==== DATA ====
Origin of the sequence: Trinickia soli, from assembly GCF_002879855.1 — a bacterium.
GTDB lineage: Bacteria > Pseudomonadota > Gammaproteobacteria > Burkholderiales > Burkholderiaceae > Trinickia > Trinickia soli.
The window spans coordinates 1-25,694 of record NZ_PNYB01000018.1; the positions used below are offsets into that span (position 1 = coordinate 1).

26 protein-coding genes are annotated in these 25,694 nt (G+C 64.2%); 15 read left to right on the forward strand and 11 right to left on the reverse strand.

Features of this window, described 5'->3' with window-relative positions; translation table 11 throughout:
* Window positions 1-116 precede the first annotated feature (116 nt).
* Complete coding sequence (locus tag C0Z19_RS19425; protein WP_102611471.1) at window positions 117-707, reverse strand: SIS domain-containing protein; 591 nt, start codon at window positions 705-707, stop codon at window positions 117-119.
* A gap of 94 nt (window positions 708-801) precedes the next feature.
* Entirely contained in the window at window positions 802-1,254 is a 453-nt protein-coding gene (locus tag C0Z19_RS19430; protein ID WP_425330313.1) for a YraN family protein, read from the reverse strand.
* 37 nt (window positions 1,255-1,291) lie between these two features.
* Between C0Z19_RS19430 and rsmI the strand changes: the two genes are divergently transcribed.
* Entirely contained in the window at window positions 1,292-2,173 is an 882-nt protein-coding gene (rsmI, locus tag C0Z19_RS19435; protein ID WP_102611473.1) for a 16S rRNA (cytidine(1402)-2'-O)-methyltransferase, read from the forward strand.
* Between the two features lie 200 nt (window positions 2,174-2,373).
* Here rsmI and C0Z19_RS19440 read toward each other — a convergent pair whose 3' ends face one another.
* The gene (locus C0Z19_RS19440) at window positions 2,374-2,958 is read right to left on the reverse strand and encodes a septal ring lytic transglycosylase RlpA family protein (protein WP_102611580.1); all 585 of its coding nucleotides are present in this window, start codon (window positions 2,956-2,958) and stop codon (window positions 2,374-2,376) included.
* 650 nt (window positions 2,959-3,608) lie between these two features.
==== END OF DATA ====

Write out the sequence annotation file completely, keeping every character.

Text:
Origin of the sequence: Trinickia soli, from assembly GCF_002879855.1 — a bacterium.
GTDB lineage: Bacteria > Pseudomonadota > Gammaproteobacteria > Burkholderiales > Burkholderiaceae > Trinickia > Trinickia soli.
The window spans coordinates 1-25,694 of record NZ_PNYB01000018.1; the positions used below are offsets into that span (position 1 = coordinate 1).

26 protein-coding genes are annotated in these 25,694 nt (G+C 64.2%); 15 read left to right on the forward strand and 11 right to left on the reverse strand.

Features of this window, described 5'->3' with window-relative positions; translation table 11 throughout:
* Window positions 1-116 precede the first annotated feature (116 nt).
* Complete coding sequence (locus tag C0Z19_RS19425; protein WP_102611471.1) at window positions 117-707, reverse strand: SIS domain-containing protein; 591 nt, start codon at window positions 705-707, stop codon at window positions 117-119.
* A gap of 94 nt (window positions 708-801) precedes the next feature.
* Entirely contained in the window at window positions 802-1,254 is a 453-nt protein-coding gene (locus tag C0Z19_RS19430; protein ID WP_425330313.1) for a YraN family protein, read from the reverse strand.
* 37 nt (window positions 1,255-1,291) lie between these two features.
* Between C0Z19_RS19430 and rsmI the strand changes: the two genes are divergently transcribed.
* Entirely contained in the window at window positions 1,292-2,173 is an 882-nt protein-coding gene (rsmI, locus tag C0Z19_RS19435; protein ID WP_102611473.1) for a 16S rRNA (cytidine(1402)-2'-O)-methyltransferase, read from the forward strand.
* Between the two features lie 200 nt (window positions 2,174-2,373).
* Here rsmI and C0Z19_RS19440 read toward each other — a convergent pair whose 3' ends face one another.
* The gene (locus C0Z19_RS19440) at window positions 2,374-2,958 is read right to left on the reverse strand and encodes a septal ring lytic transglycosylase RlpA family protein (protein WP_102611580.1); all 585 of its coding nucleotides are present in this window, start codon (window positions 2,956-2,958) and stop codon (window positions 2,374-2,376) included.
* 650 nt (window positions 2,959-3,608) lie between these two features.